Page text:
The test results are in, and a six-week reading program with its roots in the Civil Rights era showed it can reduce students' loss of skills over summer vacation.
The Charleston Freedom School launched in the summer of 2017 on the campus of the Charleston Progressive Academy, where it served about 50 low-income students from Memminger, James Simons, Mitchell and Sanders-Clyde elementary schools.
Freedom Schools trace their lineage to the 1960s, when Civil Rights activists created programs to educate African-American children left behind by segregated and discriminatory public schools in the South.
Today the Children's Defense Fund, founded by South Carolina native Marian Wright Edelman, provides curriculum and training for Freedom School summer and after-school programs. These programs reached 173 sites in 27 states last summer.
Students in the new Charleston program started each day with Harambe, a session of song and dance. They read books, received literacy instruction, took field trips to the College of Charleston, and learned about the art and history of the Gullah-Geechee culture.
"They were able to read books and saw characters that looked like them, that also probably faced some of the things that they did while they were growing up," said project director Adrienne Riley, who is also resident services coordinator for the Housing Authority of the City of Charleston.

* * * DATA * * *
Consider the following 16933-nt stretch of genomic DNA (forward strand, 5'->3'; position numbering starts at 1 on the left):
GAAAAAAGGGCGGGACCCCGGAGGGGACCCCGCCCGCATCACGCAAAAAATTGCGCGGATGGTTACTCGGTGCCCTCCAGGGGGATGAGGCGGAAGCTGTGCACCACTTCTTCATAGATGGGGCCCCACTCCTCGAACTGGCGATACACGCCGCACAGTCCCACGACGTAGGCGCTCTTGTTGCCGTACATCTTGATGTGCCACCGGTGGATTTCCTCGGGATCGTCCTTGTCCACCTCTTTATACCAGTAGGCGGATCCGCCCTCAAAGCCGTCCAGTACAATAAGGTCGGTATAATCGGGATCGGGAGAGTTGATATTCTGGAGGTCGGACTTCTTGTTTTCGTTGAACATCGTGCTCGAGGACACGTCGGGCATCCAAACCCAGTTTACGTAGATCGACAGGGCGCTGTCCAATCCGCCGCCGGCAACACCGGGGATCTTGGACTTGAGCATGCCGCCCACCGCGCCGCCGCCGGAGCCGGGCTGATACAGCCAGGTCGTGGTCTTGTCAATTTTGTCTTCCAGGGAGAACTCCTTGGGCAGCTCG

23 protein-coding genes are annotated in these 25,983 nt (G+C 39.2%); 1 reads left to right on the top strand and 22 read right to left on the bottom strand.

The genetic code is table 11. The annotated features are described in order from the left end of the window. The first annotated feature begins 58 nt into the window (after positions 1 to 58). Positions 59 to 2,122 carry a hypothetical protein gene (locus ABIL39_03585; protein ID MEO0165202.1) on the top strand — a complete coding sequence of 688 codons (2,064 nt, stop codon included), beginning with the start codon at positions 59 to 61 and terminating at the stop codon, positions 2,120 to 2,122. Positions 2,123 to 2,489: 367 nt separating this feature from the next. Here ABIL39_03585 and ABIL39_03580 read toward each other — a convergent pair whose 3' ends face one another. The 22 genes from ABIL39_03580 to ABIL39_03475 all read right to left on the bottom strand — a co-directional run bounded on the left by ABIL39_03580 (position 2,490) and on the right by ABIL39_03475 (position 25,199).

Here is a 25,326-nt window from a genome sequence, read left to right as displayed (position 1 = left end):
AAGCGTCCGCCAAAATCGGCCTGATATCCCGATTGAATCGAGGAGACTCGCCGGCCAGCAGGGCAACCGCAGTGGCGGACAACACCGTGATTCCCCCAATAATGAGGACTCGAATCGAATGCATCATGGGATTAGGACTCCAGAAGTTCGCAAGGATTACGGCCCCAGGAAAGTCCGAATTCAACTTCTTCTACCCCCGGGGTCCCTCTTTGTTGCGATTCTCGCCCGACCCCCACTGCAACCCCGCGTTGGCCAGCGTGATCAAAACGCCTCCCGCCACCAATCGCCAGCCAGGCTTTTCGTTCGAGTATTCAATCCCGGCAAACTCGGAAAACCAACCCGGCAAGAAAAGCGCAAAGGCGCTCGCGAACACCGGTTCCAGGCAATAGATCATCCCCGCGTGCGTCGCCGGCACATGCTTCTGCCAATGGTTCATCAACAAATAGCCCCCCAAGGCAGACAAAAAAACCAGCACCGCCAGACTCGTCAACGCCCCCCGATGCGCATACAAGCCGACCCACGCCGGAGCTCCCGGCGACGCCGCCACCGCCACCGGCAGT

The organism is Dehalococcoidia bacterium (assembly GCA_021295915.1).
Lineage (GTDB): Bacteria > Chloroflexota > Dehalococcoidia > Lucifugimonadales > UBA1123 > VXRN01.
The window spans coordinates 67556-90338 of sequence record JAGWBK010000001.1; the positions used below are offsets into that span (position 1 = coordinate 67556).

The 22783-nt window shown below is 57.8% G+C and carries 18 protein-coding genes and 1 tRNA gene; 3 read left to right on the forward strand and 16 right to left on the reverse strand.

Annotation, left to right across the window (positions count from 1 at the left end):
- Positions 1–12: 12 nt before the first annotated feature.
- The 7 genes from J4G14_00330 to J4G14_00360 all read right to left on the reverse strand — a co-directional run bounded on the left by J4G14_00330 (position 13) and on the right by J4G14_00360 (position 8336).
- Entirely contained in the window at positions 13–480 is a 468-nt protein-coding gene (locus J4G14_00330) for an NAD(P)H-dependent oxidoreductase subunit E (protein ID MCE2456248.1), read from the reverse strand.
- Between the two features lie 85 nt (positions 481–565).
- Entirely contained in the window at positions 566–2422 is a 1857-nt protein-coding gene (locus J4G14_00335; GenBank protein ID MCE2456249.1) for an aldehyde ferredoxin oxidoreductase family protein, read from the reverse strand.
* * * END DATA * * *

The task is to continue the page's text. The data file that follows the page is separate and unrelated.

While program leaders pointed to positive results, their sample size was small. Of the 50 students in the program, only 14 completed pre- and post-tests on the Basic Reading Inventory.
A report card from the Children's Defense Fund said students demonstrated an average of an 11-month increase in instructional reading levels. But only eight of the students showed an improvement at all, while six maintained their reading level. Many students started the summer reading behind grade level, Riley said.
Notably, none of the students in the sample showed a decline in their reading skills.
"When they went back to school, it probably clicked for them. The teachers made it fun," Riley said.
A September literature review from the Brookings Institution found students' achievement scores tend to decline by about one month's worth of schooling during a traditional summer break. The declines were sharper for math than reading.
The Brookings review also found a class-based gap in reading loss: Middle-class students tended to improve their reading scores over the summer, while students from low-income families lost ground.
That can be a major problem at schools like Sanders-Clyde, which reported that 94 percent of its students were living in poverty last school year. Only five students in the entire school met expectations on a state reading test that year.
Jon Hale, an associate professor of education at the College of Charleston and executive director of the Charleston Freedom School, said he hopes Freedom School programs gain momentum as policy makers grapple with how to improve education in high-poverty schools across South Carolina.
"It’s a model that can be replicated if the school district and state provide funding," he said.
Student applications are available for this summer's Charleston Freedom School, which will begin June 18. Families can pick up paper applications at any downtown elementary school or send an email to Hale at email@example.com. For more information, visit charlestonfreedomschool.com.